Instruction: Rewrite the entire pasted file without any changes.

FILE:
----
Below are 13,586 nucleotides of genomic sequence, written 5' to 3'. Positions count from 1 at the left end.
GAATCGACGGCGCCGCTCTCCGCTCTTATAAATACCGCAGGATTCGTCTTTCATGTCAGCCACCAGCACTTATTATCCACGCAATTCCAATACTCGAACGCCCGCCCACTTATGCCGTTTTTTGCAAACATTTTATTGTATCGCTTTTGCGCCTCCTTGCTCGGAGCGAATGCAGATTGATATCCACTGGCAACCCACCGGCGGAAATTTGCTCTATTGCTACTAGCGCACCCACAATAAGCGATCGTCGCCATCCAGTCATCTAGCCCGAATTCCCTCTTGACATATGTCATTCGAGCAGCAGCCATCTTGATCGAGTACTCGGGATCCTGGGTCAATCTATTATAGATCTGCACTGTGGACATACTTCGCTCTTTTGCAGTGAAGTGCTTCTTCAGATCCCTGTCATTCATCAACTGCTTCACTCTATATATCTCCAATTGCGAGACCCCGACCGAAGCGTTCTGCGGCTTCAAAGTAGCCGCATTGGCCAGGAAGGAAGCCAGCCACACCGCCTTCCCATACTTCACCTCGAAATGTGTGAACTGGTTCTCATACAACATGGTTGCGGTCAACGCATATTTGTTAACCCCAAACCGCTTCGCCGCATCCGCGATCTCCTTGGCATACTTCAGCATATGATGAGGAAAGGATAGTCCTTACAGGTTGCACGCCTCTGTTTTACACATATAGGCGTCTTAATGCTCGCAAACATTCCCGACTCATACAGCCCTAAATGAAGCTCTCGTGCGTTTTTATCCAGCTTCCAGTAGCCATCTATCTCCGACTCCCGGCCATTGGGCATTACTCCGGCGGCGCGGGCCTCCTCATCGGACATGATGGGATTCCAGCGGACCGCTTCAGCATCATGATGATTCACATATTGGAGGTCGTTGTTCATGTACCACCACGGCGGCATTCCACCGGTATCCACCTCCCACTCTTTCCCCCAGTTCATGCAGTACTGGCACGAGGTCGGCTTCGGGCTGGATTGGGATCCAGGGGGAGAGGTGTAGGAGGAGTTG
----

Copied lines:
Below are 13,586 nucleotides of genomic sequence, written 5' to 3'. Positions count from 1 at the left end.
GAATCGACGGCGCCGCTCTCCGCTCTTATAAATACCGCAGGATTCGTCTTTCATGTCAGCCACCAGCACTTATTATCCACGCAATTCCAATACTCGAACGCCCGCCCACTTATGCCGTTTTTTGCAAACATTTTATTGTATCGCTTTTGCGCCTCCTTGCTCGGAGCGAATGCAGATTGATATCCACTGGCAACCCACCGGCGGAAATTTGCTCTATTGCTACTAGCGCACCCACAATAAGCGATCGTCGCCATCCAGTCATCTAGCCCGAATTCCCTCTTGACATATGTCATTCGAGCAGCAGCCATCTTGATCGAGTACTCGGGATCCTGGGTCAATCTATTATAGATCTGCACTGTGGACATACTTCGCTCTTTTGCAGTGAAGTGCTTCTTCAGATCCCTGTCATTCATCAACTGCTTCACTCTATATATCTCCAATTGCGAGACCCCGACCGAAGCGTTCTGCGGCTTCAAAGTAGCCGCATTGGCCAGGAAGGAAGCCAGCCACACCGCCTTCCCATACTTCACCTCGAAATGTGTGAACTGGTTCTCATACAACATGGTTGCGGTCAACGCATATTTGTTAACCCCAAACCGCTTCGCCGCATCCGCGATCTCCTTGGCATACTTCAGCATATGATGAGGAAAGGATAGTCCTTACAGGTTGCACGCCTCTGTTTTACACATATAGGCGTCTTAATGCTCGCAAACATTCCCGACTCATACAGCCCTAAATGAAGCTCTCGTGCGTTTTTATCCAGCTTCCAGTAGCCATCTATCTCCGACTCCCGGCCATTGGGCATTACTCCGGCGGCGCGGGCCTCCTCATCGGACATGATGGGATTCCAGCGGACCGCTTCAGCATCATGATGATTCACATATTGGAGGTCGTTGTTCATGTACCACCACGGCGGCATTCCACCGGTATCCACCTCCCACTCTTTCCCCCAGTTCATGCAGTACTGGCACGAGGTCGGCTTCGGGCTGGATTGGGATCCAGGGGGAGAGGTGTAGGAGGAGTTG